'China’s Economic Hegemony (1-2050 AD)', by Peter A.G. van Bergeijk
ISS Working Paper No. 637
Strong economic growth in China and the concomitant increase in its share in global production constitute the most important geo-economic shift of the post war period. With the re-emergence of China as a truly global player discussions on Chinese world leadership have re-emerged. This paper takes a long-run economic-historic perspective and investigates global macroeconomic conditions indicated by theories of collective action and hegemonism (in particular [lack of] dominance in production and fragmentation of global production) in order to assess the future outlook for the production of global public goods. The importance of these measures follows from the fact that in a fully fragmented world economy public goods cannot be arranged. If the share of the hegemon or the leading group in the benefits provided by the global public good is low, then the public good is less likely to be produced. What will be the consequences of China’s emergence for global governance, its efficacy and its sustainability?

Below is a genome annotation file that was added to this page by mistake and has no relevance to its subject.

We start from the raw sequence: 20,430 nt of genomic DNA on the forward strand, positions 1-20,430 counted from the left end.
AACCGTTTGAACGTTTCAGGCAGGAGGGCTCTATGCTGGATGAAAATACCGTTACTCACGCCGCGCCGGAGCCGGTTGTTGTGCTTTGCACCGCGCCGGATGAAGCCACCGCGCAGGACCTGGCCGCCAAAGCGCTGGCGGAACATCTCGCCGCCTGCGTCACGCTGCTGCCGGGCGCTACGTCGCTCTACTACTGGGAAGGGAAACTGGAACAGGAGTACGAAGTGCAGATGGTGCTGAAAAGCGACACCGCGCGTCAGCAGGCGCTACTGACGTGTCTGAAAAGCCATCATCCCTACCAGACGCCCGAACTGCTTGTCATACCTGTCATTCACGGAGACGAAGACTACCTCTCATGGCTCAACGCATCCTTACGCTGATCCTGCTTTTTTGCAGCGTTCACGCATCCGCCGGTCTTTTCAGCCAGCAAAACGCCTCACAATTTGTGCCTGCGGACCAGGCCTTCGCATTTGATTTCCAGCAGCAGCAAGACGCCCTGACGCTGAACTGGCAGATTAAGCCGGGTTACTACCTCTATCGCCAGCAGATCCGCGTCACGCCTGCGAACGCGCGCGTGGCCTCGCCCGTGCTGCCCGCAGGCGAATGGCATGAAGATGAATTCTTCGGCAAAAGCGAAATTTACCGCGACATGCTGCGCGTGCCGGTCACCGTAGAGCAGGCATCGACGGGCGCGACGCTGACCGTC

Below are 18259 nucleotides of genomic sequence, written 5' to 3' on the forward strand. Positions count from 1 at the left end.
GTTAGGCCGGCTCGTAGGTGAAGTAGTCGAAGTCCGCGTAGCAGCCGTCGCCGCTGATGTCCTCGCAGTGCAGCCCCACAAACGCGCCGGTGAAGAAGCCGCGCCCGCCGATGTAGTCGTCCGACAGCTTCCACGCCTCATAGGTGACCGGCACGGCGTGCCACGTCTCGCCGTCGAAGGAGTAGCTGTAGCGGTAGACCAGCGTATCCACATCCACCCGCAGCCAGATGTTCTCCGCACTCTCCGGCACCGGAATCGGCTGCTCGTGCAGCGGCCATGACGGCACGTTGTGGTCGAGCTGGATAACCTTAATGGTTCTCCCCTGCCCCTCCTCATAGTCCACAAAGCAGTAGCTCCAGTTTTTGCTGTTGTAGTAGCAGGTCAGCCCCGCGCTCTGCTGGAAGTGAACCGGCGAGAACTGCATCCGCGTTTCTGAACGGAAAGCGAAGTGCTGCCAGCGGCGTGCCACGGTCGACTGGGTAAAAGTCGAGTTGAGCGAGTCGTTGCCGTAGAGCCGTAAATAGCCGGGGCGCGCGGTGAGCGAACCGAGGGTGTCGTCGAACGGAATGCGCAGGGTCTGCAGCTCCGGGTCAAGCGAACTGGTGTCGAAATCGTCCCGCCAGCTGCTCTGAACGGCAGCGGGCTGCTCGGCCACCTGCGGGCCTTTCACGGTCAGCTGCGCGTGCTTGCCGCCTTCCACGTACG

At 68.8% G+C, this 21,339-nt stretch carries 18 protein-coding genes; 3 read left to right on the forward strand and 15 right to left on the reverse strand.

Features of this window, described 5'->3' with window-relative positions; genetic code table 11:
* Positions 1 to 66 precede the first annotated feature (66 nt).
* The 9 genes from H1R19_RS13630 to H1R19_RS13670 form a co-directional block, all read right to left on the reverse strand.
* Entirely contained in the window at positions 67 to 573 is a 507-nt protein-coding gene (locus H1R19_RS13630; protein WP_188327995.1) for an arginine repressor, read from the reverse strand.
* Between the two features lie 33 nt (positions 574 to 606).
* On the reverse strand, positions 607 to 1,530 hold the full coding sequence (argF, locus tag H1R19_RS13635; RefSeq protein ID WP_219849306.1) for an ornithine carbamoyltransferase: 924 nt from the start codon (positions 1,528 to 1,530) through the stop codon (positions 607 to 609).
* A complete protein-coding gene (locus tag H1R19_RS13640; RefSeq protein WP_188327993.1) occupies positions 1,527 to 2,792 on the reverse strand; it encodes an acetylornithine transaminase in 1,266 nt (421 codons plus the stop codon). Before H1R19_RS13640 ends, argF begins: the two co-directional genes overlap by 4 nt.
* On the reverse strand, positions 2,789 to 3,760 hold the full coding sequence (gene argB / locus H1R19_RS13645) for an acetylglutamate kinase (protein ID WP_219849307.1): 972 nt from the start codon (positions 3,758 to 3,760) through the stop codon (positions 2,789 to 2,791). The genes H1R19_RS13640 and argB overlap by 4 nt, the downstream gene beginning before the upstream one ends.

China, hegemon, global governance, concentration, Herfindahl.